11 months ago

Listen to the many, not the few

Reflections on the General Election from our Vice Chair, Bilal Mahmood Anyone who tries to give you a hot take about this election with one simple answer is selling you a dud. Part of the reasons behind our defeat have arguably been generations in the making. The fall of the red wall certainly happened on Jeremy’s watch, but even his most ardent critics would begrudgingly admit it wasn’t all down…

11 months ago

Post 12 December – Where do we go from here?

Some reflections from LITC Treasurer, Christian Mole Whilst Jeremy Corbyn is correct in saying that a period of reflection is needed, the danger is that this morphs into excessive navel gazing: the reality is quite simply that we need to start thinking properly about what the electorate wants, rather than the socialist fantasyland that we seem to have targeted in an policy programme which by the time election day came…

11 months ago

There’s no such thing as a free lunch

Post general election thoughts from Labour in the City Secretary, Nick Smith. This is the first time I’ve ever felt bad voting Labour.  There are many reasons for this but mainly because of what the party has come to represent, and how it’s no longer a viable candidate to run the country. I’ve seen the party change considerably in the past few years.  While we’re good at recruiting activists this…

11 months ago

Desperate policies drowned out good ideas

Reflections on the general election from Labour in the City COO, Andrew Clark The binary nature of the bitter, hungover post-election argument in the Labour Party is dispiriting. Was it Brexit that lost it for us? The unpopular leader? The hostile media? An over-ambitious manifesto? Of course, it wasn’t one of these things – it was a bit of each. On Brexit, personally, I don’t blame the leadership for settling…

1 year ago

The trouble with bonuses

Over lunch with the Financial Times, John McDonnell fired a warning shot over bankers’ “grotesque” bonuses this weekend, pledging a consultation on ways to limit the size of payouts. “It’s become part of the [City] culture and it is so separate and distinct and isolated from the rest of the real-world economy and that’s why people are offended by it,” said the Shadow Chancellor, who is looking at options ranging…

1 year ago

Brexit and the Backstop

Much has been said about the Irish Backstop, but little clarity has resulted. The current Prime Minister of the UK, Mr Johnson, has demanded that the Backstop be removed from the Withdrawal Agreement. He seems confident that the EU27 will back down on its insistence that it is retained. Seemingly, an impasse arises. However, if the rhetoric is removed, a much clearer picture emerges. Mr Johnson’s confidence appears to be…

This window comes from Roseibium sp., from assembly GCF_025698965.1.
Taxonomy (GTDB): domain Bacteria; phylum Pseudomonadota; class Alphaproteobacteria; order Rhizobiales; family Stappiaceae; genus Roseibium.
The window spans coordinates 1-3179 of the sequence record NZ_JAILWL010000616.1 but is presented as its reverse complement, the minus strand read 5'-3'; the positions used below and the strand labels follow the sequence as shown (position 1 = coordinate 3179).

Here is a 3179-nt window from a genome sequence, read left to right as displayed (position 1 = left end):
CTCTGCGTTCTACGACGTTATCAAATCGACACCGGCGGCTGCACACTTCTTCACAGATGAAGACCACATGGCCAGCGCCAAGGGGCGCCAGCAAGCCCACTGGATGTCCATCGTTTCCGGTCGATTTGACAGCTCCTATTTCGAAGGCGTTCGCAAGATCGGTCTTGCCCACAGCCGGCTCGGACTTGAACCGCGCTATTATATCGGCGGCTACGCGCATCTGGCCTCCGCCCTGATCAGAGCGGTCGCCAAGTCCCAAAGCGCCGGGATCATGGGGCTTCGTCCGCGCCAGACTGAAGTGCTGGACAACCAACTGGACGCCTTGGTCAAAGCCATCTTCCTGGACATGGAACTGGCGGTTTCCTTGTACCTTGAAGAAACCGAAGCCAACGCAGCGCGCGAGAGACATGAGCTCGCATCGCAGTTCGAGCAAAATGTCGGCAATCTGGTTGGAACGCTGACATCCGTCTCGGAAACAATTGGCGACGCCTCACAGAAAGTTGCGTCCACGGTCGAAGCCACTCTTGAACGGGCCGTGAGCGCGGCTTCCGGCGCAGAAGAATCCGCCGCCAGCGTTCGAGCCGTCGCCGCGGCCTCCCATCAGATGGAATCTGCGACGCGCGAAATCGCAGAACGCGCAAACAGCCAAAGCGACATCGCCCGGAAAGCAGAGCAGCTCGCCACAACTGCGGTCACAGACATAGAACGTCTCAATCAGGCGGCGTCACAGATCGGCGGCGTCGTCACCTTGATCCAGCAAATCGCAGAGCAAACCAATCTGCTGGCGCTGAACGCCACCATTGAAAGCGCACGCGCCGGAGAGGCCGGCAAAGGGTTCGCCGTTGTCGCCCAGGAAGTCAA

1 year ago

The next Chancellor but one

Labour will be on an election footing this autumn, with a well thought out strategy ready for financial reform, the Shadow Chancellor told Labour in the City’s summer reception. “Anything can happen,” said John McDonnell, referring to the imminent appointment of a new Prime Minister. He urged financial institutions to work with him to develop plans that will work effectively to reform the economy. The Shadow Chancellor and Jonathan Reynolds,…

2 years ago

A new look for the Old Lady

Is the Bank of England fit for purpose? That was the topic for a Labour in the City discussion hosted by Cicero which provoked a vigorous debate from our expert panel. The Labour Party is openly calling for a change to the Bank’s mandate, by adding a target of improving the nation’s stubbornly slow productivity by 3% annually, alongside inflation targeting and promoting financial stability. The idea of this shake-up…

2 years ago

Ten years on: banking beyond the crisis

To mark the tenth anniversary of the global financial crisis, Labour in the City launched an anthology of writing on the future of the financial services industry at a reception at London’s Guildhall with Alistair Darling, the former Chancellor of the Exchequer. More than 150 Labour in the City members heard Lord Darling offer his recollections on his role in stabilising the UK economy at the height of the banking…

2 years ago

The Lehman Trilogy review: where did banking’s purpose go?

By Sophia Morrell, Chair, Labour in the City Ten years on from the financial crisis, both the media and City are replete with perspectives on the crisis. However, none takes so profound a journey as The Lehman Trilogy into the genesis of an institution which is the emblem of a sector that lost its way. The play, written by Stefano Massini and playing at the National Theatre until October 20th,…

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